CATCHING THE WILD GEESE – 19 – 23 Mar 2010

The final ‘phone calls had been made, weather checked, optics polished, bags packed and suddenly the long-awaited Wild Goose Chase was upon us. Eight intrepid birdwatchers crammed themselves, baggage and birdwatching gear into two cars, abandoned ourselves to the M6 rollercoaster and headed for the Scots border. The news of a pair of Smew near Gretna raised the antennae and we met our ninth member, coming from the land of the Geordies, at Longtown ponds. But despite a good search although with the light against us, we could not find our quarry. And it began to spit with rain – not the best of starts.

We set off into the rolling countryside of Dumfries and Galloway leaving motorways behind for the next four days. Near the village of Rothwell, not far from Caerlaverock, we caught up with one of our targets – Barnacle Geese, 4000 of them feeding in fields, including a leucistic bird showing all-white feathering, which we saw twice more as the flock shifted to and around Caerlaverock.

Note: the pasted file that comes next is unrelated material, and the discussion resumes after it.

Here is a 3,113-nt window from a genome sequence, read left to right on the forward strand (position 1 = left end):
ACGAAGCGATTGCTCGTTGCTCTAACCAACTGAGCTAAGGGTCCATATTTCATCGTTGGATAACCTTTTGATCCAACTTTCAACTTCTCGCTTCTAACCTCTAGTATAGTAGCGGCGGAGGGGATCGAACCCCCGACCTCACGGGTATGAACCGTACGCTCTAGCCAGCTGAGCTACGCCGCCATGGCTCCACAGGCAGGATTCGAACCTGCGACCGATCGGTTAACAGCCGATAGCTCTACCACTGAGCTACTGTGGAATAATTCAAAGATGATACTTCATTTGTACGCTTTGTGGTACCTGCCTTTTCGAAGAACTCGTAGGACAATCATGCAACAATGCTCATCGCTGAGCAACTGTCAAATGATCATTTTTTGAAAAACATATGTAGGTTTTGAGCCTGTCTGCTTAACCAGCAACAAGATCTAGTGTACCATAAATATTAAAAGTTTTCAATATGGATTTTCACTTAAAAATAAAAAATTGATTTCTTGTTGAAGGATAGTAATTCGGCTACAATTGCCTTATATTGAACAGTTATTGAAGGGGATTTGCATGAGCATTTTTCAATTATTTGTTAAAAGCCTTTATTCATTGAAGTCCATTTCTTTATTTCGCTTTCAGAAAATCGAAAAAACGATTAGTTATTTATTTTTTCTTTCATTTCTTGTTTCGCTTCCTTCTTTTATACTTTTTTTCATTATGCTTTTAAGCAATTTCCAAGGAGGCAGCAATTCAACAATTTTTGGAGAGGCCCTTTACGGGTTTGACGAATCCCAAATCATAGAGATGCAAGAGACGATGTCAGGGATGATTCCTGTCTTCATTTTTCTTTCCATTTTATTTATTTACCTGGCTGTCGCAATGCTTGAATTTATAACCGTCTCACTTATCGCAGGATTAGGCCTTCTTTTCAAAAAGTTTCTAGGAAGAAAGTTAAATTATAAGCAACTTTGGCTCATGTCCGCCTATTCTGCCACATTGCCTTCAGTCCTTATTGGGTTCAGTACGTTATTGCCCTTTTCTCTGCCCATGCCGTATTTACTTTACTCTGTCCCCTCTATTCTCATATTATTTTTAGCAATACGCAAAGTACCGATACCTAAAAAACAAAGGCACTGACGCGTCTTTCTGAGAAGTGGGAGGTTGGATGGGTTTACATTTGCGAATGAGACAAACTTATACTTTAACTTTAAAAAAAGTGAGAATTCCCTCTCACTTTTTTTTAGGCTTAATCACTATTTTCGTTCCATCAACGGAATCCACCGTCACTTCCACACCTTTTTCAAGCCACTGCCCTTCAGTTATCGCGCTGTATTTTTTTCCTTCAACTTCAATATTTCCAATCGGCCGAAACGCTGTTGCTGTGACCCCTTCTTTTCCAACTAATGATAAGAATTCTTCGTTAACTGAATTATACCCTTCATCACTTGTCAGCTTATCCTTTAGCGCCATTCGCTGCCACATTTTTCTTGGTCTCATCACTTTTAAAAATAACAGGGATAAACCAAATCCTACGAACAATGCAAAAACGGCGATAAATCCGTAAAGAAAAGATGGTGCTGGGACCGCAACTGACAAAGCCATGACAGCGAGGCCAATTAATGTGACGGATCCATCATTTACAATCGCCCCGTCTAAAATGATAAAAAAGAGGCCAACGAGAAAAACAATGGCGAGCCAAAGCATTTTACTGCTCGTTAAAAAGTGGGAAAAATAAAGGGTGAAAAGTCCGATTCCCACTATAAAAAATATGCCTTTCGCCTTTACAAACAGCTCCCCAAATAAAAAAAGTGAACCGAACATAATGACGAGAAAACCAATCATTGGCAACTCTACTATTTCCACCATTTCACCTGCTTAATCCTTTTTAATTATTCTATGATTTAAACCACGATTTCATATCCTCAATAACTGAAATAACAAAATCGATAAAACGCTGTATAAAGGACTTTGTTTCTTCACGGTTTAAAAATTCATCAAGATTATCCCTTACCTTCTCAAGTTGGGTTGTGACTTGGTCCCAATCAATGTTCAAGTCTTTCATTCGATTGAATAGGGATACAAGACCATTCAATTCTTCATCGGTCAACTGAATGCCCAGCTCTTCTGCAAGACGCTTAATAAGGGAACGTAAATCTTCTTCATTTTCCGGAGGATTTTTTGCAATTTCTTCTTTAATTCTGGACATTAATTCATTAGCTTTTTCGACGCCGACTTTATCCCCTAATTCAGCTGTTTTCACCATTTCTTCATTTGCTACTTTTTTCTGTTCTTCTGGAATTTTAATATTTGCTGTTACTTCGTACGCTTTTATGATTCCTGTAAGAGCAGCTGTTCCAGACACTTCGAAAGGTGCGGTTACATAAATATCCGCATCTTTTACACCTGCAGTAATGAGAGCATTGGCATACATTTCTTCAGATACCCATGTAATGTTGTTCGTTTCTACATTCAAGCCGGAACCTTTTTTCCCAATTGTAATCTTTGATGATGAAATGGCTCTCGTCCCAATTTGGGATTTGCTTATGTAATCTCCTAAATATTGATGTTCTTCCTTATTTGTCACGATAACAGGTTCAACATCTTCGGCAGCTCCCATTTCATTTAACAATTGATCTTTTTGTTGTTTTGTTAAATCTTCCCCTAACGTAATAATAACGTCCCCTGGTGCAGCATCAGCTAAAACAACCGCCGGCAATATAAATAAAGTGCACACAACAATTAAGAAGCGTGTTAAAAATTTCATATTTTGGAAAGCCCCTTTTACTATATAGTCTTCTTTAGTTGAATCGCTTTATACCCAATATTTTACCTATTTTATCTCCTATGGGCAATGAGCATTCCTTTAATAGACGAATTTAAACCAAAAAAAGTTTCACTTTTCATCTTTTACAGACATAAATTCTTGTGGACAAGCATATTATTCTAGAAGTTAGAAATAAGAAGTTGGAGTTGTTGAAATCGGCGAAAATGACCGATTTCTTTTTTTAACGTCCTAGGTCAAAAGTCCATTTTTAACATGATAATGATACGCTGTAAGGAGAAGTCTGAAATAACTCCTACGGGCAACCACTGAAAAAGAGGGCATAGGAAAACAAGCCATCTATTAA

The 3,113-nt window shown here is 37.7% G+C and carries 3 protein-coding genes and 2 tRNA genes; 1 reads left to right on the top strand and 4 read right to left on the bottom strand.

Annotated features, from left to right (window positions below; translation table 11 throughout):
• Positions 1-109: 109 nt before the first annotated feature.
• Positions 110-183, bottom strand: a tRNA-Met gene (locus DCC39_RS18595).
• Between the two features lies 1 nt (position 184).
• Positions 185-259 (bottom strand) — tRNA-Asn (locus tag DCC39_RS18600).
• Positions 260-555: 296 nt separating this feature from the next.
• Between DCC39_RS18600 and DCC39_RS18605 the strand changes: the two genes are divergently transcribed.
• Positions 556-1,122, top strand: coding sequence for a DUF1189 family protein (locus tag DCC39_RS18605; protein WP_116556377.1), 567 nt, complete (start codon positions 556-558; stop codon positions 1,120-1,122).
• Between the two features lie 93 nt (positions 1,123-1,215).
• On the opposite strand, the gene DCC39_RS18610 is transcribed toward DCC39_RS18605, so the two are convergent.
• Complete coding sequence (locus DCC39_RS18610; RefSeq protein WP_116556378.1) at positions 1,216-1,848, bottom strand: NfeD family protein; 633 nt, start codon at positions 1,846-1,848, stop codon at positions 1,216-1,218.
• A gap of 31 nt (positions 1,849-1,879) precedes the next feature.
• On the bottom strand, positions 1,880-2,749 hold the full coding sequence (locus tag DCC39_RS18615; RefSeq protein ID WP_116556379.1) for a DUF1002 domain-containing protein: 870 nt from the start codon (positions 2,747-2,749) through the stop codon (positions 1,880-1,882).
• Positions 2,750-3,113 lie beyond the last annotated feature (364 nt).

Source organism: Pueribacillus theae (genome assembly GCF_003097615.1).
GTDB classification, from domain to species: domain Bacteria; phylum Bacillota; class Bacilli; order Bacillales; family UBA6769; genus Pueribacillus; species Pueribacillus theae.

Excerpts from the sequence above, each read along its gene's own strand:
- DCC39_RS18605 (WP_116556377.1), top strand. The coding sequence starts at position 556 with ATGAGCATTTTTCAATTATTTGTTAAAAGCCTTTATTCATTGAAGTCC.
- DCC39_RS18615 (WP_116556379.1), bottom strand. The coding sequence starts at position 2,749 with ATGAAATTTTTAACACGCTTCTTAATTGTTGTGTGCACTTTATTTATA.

Caerlaverock covers a massive area, and our brief visit didn’t do it justice, although we landed the day’s prize there – a male American Wigeon which performed well for us. Gadwall, Little Grebe and Shoveler were seen from the ponds off the Avenue (exciting, cramming into the bunker-style hides!). A flock of bright Yellowhammers attracted the attention on the feeders until they were scattered by an attacking run from a Sparrowhawk. Apart from the Barnacles and a couple of Canada, geese were conspicuous by their absence, although both Mute and Whooper Swans were present.